Per the U.S. Deptartment of Veteran Affairs, some studies that point to PTSD as a precipitating factor of suicide suggest that high levels of intrusive memories can predict the relative risk of suicide. Anger and impulsivity have also been shown to predict suicide risk in those with PTSD. Further, some cognitive styles of coping such as using suppression to deal with stress may be additionally predictive of suicide risk in individuals with PTSD.

Can Mental Health Treatment Help Respond to the Disaster?

Current practice guidelines for treatment of PTSD indicate that trauma-focused therapies are not recommended for individuals with “significant suicidality tendencies.” However, individuals with PTSD who present with intermittent but manageable suicidal thoughts may benefit from trauma-focused therapy. Two effective treatments for PTSD, Cognitive Processing Therapy (CPT) and prolonged exposure (PE) have been shown to reduce suicidal ideation. A recent study that randomized women who experienced rape into CPT or PE treatment found that reductions in PTSD symptoms were associated with decreases in suicidal ideation throughout treatment. The reductions were maintained over a 5-10-year follow-up period.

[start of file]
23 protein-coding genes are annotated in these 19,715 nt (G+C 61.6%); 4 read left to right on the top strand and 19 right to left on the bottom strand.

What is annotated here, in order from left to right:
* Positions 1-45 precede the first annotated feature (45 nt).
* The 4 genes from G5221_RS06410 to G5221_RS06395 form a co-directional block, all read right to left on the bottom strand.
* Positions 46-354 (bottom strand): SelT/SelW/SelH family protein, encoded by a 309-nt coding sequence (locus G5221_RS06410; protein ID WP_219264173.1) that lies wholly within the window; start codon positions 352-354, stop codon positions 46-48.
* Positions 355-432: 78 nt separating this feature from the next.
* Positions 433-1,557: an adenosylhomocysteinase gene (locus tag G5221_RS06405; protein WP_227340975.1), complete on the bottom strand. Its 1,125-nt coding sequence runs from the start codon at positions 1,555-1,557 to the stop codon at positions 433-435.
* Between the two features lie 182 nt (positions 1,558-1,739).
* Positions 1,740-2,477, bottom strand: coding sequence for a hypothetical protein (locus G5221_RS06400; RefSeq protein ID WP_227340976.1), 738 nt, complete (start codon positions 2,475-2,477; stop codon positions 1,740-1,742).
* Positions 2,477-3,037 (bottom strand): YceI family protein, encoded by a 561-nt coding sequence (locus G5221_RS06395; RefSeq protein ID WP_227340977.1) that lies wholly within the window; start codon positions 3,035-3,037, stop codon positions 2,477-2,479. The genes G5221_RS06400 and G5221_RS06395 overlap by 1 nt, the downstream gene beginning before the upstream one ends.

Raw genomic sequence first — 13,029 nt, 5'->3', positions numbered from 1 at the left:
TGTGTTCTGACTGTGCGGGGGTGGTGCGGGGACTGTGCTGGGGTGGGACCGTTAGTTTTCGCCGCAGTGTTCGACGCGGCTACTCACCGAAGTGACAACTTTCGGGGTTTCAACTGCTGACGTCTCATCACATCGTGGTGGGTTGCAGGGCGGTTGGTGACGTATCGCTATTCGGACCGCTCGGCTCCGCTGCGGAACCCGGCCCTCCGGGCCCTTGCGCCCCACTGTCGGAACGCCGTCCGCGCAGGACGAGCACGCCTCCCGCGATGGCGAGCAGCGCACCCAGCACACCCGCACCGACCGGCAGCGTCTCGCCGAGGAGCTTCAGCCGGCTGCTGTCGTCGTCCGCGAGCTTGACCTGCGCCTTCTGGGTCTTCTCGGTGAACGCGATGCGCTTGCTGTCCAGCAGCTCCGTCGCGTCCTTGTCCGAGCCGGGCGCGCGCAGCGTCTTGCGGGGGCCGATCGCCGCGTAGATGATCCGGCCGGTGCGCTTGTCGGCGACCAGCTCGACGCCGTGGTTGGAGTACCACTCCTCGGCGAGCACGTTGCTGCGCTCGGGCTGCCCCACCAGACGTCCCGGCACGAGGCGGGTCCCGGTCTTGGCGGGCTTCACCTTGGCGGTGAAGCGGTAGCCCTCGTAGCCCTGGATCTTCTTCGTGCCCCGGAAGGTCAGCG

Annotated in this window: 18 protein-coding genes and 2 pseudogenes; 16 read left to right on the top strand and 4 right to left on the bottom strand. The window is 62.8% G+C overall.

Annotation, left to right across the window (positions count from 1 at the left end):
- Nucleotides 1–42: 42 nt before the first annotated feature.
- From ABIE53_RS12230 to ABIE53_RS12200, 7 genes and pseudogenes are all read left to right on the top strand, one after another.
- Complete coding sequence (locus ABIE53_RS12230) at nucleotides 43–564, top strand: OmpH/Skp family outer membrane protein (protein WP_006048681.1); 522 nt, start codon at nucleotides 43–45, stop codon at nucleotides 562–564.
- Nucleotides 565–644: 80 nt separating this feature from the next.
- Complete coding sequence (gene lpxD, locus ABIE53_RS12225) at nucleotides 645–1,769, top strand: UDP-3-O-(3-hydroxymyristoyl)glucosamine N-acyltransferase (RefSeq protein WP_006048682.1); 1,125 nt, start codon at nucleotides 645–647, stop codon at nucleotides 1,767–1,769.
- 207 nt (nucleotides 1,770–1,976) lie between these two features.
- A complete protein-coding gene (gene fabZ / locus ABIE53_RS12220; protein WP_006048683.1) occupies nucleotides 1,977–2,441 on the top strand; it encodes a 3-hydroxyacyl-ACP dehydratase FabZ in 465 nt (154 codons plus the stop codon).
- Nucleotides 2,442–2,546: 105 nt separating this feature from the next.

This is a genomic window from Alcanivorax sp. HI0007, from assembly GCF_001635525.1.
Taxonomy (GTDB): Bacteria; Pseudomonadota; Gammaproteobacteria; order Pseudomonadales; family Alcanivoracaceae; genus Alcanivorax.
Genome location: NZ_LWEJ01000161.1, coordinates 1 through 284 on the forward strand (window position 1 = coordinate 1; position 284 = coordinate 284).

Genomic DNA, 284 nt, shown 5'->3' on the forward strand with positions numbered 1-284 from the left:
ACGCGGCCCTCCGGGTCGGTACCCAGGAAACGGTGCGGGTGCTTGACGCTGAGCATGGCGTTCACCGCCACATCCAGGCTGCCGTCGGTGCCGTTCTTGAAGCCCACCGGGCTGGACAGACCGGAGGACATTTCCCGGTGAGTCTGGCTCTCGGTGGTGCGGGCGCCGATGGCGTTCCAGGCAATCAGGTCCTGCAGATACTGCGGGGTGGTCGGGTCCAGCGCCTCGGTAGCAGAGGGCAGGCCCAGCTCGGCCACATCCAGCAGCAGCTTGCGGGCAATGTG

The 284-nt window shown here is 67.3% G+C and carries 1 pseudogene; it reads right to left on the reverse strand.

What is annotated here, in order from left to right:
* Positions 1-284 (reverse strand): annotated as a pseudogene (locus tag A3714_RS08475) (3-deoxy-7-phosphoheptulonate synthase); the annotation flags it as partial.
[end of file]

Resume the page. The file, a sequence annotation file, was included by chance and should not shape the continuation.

It is imperative to work directly with the appropriate mental health provider professionals to begin to address the damaging fallout from hyper-stress and traumatic stress on ourselves and our colleagues. We have too long ignored the problem, or tried ad hoc or self-constructed “solutions” that have proven inadequate.

It is common for some people to show signs of extreme and traumatic stress after exposure to a disaster. It is therefore important to have processes in place to monitor and where appropriate intervene to help ensure the physical and emotional health of these individuals. Building stress resilience and providing post-disaster mental health support must become a standardized part of our crisis management and disaster recovery plans. This has been a missing piece of our preparedness planning for too long.

Call to Take Steps Forward

The disaster, emergency and crisis management professional field must prioritize the prevention and treatment of PTDS by responders and managers. We must make mental health support and treatment options common and ubiquitous. We need to talk openly and frankly about the nature of the problem and bring it out of the dark closet and into the light. We must declare the mental health disaster that is claiming those who have been in harm’s way and continue to suffer the consequences of that experience. This is one disaster to which we as a professional community are not (yet) responding to. We must respond to manage and resolve this mental health issue with same tenacity and purposefulness that emergency responders and disaster workers push ahead to do their jobs responding to physical disaster.